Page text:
Chapter Thirty Three: Cold Facts

They sat solemnly in the ambulance, along with the injured man and a couple of nurses. Ms Marrie hadn’t said anything to her, but Pravaana cast her eyes down. She felt ashamed she hadn’t offered to help the injured man. She had been too shocked to do anything, but it didn’t quite qualify as an excuse.

The nurses had handed the man’s wallet over to Ms Marrie. She examined it for anything that might say something about the injured man.

“His name’s Ali.” Ms Marrie announced gravely. Praveena looked up and watched Ms Marrie as she continued to rummage in his wallet. It was a black leather wallet full of fresh notes. Praveena watched as Ms Marrie took out and examined a few cards from the wallet. She recognized a credit and a debit card. There was also a blood donor identity card and a driver’s license. There was a photo attached to the wallet. A photograph of a small girl with jet black hair and black round eyes. She was smiling. For some reason, looking at the smiling girl calmed Praveena. She noticed Ms Marrie staring at the picture and assumed she felt the same.

“Give me your phone,” Ms Marrie asked Praveena. She did, and Ms Marrie dialed the number on the identity card.

“How’s he?” Ms Marrie asked the nurse, her finger hovering over the call button. The nurse took a look at the unconscious man and replied, “It’s critical, but he’ll be fine.” Ms Marrie nodded once and called the number. She spoke in a quiet voice to the man’s wife, Praveena assumed. She told the other woman about the accident and, though her husband’s condition was quite serious, he would be fine. “Nothing the doctors can’t fix.” she assured the woman on the other side. She gave her the name of the hospital and other details, the location of the accident and the condition of his motorcycle. Once she had disconnected the call, she returned the phone to Praveena with a quiet “thanks.”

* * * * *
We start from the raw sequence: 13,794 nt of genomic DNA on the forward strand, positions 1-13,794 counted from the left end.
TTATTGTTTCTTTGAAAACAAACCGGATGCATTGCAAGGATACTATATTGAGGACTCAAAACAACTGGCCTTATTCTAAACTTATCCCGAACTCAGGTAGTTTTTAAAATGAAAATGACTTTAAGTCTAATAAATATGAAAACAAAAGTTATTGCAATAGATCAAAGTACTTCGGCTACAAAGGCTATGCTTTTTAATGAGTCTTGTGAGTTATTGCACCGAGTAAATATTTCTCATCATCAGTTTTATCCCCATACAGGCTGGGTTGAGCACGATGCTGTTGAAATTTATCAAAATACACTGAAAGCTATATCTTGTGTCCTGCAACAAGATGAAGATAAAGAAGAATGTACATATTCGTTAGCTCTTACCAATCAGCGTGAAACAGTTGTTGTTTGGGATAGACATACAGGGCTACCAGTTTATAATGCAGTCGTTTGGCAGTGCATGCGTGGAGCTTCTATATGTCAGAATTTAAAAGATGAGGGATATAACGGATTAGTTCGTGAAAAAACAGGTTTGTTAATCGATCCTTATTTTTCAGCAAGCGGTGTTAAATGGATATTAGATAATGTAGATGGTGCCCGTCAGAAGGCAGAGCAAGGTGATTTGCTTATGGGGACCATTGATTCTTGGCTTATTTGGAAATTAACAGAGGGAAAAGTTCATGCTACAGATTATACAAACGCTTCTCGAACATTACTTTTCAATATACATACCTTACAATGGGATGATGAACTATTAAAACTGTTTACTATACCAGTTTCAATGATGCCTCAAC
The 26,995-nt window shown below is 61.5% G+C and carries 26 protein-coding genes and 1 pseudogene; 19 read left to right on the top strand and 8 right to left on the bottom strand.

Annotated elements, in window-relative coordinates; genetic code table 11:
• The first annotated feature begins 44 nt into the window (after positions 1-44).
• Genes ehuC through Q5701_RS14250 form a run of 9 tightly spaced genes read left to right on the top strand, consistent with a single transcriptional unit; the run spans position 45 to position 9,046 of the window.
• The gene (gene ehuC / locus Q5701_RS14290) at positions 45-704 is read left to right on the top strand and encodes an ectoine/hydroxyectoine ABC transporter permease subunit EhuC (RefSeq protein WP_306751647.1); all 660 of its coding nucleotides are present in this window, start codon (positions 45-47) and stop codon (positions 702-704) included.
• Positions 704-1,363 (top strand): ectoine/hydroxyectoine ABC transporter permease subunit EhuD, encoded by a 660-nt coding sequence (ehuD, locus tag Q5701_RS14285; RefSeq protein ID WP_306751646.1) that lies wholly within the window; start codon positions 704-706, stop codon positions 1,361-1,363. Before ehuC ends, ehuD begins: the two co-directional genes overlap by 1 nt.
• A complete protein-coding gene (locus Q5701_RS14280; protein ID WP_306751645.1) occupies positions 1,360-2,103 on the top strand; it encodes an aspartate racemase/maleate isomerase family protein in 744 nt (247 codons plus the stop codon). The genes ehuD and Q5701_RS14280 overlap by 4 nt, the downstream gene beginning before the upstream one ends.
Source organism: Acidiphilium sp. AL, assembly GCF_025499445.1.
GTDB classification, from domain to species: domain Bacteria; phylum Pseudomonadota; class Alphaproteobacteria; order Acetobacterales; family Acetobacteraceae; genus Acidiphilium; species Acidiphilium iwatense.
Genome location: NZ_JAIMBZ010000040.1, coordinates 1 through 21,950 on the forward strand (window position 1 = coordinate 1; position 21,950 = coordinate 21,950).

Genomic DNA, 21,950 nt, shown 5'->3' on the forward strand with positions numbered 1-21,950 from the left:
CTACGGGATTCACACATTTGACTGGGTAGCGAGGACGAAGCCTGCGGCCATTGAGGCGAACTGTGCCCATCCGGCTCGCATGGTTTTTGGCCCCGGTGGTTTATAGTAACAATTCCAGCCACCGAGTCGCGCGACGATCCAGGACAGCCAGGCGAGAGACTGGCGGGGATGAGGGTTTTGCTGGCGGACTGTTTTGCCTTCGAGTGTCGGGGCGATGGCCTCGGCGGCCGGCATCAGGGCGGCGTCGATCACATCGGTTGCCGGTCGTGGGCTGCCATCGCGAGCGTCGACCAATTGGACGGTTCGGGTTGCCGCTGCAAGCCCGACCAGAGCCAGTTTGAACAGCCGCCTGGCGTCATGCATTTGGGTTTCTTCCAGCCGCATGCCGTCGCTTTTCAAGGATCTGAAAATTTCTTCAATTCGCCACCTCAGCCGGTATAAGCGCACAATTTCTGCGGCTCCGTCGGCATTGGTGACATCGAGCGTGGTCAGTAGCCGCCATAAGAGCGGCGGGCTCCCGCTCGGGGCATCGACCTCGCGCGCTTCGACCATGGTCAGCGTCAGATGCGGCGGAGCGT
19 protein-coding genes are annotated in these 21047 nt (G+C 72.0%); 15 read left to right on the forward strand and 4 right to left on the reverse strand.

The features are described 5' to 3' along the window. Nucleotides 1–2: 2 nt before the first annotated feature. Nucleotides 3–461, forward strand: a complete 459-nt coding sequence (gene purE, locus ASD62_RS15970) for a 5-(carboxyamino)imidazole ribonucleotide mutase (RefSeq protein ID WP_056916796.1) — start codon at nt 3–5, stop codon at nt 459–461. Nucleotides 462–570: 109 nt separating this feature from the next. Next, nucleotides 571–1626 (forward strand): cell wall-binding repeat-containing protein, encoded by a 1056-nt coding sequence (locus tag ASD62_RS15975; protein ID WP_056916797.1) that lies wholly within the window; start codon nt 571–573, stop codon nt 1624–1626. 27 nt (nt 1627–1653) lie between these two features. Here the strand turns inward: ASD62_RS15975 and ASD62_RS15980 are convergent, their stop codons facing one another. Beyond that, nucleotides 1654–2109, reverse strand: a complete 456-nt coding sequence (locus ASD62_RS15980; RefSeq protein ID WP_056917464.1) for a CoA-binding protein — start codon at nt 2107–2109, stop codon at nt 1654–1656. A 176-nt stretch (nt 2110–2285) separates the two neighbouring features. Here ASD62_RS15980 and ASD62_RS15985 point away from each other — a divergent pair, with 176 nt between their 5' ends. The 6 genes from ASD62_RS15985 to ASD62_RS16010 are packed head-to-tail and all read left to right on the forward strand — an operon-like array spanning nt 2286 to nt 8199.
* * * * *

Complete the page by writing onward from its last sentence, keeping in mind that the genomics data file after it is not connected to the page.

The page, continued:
About an hour and a half later, they walked out of the hospital leaving Mr Ali in his wife’s care. As they went through the busy hospital corridor, Praveena turned to Ms Marrie. “I’m sorry, Miss” she apologised.

“Why would you be sorry?” Ms Marrie asked, curious. She looked at Praveena as if seeing her for the first time.

“For not helping that man,” Praveena was worried she had watched silently while a man had almost died. She hated herself.

“Don’t be sorry,” she said. “I understand you were too shocked to react.” she smiled, “just be aware of things from now.”

Praveena nodded acknowledging Ms Marrie’s advice.

They didn’t speak until they had boarded a bus. Having settled herself comfortably, Praveena observed, “People aren’t too helpful are they, Miss?”

She had startled Ms Marrie out of a deep thought. “What do you mean?” she responded in confusion.

“Those people back there,” Praveena said “they just watched — unflinching.” she said surprisedly.

“It’s not like that,” Ms Marrie corrected her. All of them could have faced the same dilemma you did,” seeing Praveena’s perplexity, she continued, “They must have expected someone else to help him. If you had noticed, once the ambulance arrived, those onlookers helped the nurses lift the man onto the stretcher.” She laughed. “It’s a queer psychology of humans — the ‘Bystander Bias’?” she asked Praveena as if trying to remind her of something. “It’s common.” she added.